Can you name the stock with the highest weighting on the Dow Jones Industrial Average? I’ll give you a hint: Louis Gerstner was its CEO for nine years.
If you guessed IBM (NYSE:IBM), you’d be absolutely right. Gerstner took command in April 1993, and by the time he moved on in 2002, Big Blue was back to its former glory.
Investors interested in owning IBM’s stock without actually owning it can either buy an exchange-traded fund or a mutual fund that holds IBM in its portfolio — preferably one where it’s a top-10 holding. Read on and I’ll examine one of each.
SPDR Dow Jones Industrial Average ETF
When it comes to exchange-traded funds, there isn’t a huge number to choose from. In fact, your choice is limited to just two if you’re absolutely committed to tracking the returns of the oldest continuing U.S. market index.
State Street offers the SPDR Dow Jones Industrial Average ETF (NYSE:DIA), which seeks to provide investment results similar to the index of 30 blue-chip stocks that includes IBM. The fund is the 17th largest, with total net assets of $12.1 billion; the top 18 ETFs in the U.S. have total net assets of $493 billion, which is about half the entire industry. Each is popular for different reasons.
DIA tends to get overlooked because of bigger funds like the SPDR S&P 500 (NYSE:SPY), which at $96.2 billion is by far the largest fund by assets. Nonetheless, if you’re looking for a good alternative to owning IBM, this fund of blue chippers should do the trick.
The beauty of DIA is that despite only possessing 30 stocks, it manages to spread its assets among nine sectors, with five having a 10% allocation or higher, including industrials at 21.7% and information technology at 17.7%. If jumbo-caps give you a feeling of security, the fund’s weighted average market cap of $141.7 billion will allow you to sleep at night. Some of DIA’s characteristics include a dividend yield of 2.35%, a price-to-book ratio of 2.7 and five-year earnings growth rate of 10.6%. While the fund’s earnings growth rate is similar to IBM’s, its price-to-book is one-fifth the tech giants, and its dividend yield is 75 basis points higher.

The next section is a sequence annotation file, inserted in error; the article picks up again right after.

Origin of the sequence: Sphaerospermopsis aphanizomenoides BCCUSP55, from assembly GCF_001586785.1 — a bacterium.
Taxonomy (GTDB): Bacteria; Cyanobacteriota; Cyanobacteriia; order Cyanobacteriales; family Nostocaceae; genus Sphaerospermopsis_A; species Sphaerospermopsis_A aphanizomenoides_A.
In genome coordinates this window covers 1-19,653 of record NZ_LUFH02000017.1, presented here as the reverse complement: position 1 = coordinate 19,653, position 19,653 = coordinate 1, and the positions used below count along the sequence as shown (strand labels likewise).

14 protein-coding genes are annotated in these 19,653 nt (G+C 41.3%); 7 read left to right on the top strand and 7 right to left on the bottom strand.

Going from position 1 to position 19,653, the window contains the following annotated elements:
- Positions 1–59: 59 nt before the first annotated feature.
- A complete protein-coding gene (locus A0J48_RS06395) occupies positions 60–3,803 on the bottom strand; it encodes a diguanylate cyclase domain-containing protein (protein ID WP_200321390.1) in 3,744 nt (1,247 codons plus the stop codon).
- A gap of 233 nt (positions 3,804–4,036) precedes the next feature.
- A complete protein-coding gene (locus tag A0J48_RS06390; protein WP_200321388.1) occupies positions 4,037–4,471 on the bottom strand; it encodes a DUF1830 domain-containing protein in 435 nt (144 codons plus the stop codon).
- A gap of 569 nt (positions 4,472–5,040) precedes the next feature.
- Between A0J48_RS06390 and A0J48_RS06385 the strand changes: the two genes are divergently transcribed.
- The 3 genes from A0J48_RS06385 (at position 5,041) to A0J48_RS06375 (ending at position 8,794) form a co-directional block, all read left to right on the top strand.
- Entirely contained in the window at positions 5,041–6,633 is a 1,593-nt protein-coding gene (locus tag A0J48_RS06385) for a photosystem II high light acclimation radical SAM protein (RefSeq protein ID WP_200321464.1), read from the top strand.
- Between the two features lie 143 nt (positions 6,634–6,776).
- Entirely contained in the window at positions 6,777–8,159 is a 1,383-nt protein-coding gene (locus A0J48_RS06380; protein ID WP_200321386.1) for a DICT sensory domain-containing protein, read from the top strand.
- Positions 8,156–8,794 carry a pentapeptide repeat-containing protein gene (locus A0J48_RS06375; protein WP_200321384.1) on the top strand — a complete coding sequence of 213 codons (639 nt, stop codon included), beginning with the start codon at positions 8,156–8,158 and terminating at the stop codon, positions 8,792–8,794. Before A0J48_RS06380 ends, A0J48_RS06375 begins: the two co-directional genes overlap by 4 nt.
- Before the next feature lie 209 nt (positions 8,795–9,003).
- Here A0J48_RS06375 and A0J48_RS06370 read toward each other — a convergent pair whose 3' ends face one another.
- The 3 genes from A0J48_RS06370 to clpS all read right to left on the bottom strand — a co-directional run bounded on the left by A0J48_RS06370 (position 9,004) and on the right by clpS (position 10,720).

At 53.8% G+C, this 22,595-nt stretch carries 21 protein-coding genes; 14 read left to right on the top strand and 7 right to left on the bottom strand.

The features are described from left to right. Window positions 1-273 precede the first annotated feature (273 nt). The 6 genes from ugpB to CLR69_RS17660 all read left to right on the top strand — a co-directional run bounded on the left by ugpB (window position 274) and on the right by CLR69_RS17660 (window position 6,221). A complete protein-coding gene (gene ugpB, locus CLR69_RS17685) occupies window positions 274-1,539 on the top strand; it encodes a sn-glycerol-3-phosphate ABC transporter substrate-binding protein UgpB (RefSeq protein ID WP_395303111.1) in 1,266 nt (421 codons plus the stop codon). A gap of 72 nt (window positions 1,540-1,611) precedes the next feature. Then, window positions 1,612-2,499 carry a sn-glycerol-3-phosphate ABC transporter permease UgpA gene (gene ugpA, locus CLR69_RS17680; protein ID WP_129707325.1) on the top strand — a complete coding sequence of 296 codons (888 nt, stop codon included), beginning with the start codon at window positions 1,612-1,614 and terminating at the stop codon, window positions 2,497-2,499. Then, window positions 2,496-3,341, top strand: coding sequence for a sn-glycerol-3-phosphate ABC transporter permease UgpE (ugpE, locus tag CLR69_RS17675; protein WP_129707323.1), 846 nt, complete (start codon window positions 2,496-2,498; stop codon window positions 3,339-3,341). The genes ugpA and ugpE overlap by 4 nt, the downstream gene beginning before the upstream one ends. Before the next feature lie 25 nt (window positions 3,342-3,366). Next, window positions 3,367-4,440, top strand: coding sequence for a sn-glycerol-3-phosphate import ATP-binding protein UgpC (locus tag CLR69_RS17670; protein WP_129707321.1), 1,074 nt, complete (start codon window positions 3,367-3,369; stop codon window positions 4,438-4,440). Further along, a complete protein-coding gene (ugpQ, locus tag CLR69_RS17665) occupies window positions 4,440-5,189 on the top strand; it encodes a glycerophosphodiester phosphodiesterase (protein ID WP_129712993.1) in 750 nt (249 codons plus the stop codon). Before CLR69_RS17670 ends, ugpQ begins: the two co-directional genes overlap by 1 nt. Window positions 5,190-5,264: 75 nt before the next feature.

Performance-wise, DIA hasn’t quite kept up with Big Blue over the past decade, delivering an annualized total return of 5.03% compared to 6.57% for IBM. Investors in DIA gave up less than 200 basis points annually in return for diversification. But at an annual expense ratio of just 0.18%, this still should be a core holding for any portfolio.
Vanguard Windsor II
As mutual funds go, the best example I can find that approximates the 10-year return of the index or the DIA ETF is the Vanguard Windsor II (MUTF:VWNFX), a large-cap value-oriented fund that makes Money magazine’s 2012 “Money 70″ list — one of only four actively managed Vanguard funds to do so.
Launched in 1985, the fund is truly a team effort, with six different investment management firms each handling a small piece of the portfolio. This convoluted group of advisers has invested the $33.5 billion in total net assets in 255 stocks, each with a median market cap of $44 billion. IBM is the third-largest holding with a weighting of 3.1%. Windsor II’s yield is 2.38%, almost identical to the ETF.
When you consider that VWNFX’s 10-year return through Jan. 25 was 4.89% — just 14 basis points less than the DIA — its expense ratio of 0.35% is more than reasonable. Most importantly, with a turnover rate slightly less than 23%, there’s a good chance IBM will be in its top-10 holdings for a reasonable amount of time.
In the coming days, we’ll look at more comparisons between passively managed ETFs and actively managed mutual funds. While many experts believe passive investing is the way to go — including Vanguard’s founder, John Bogle — in this example, at least, the answer’s nowhere near settled.
As of this writing, Will Ashworth did not hold a position in any of the aforementioned securities.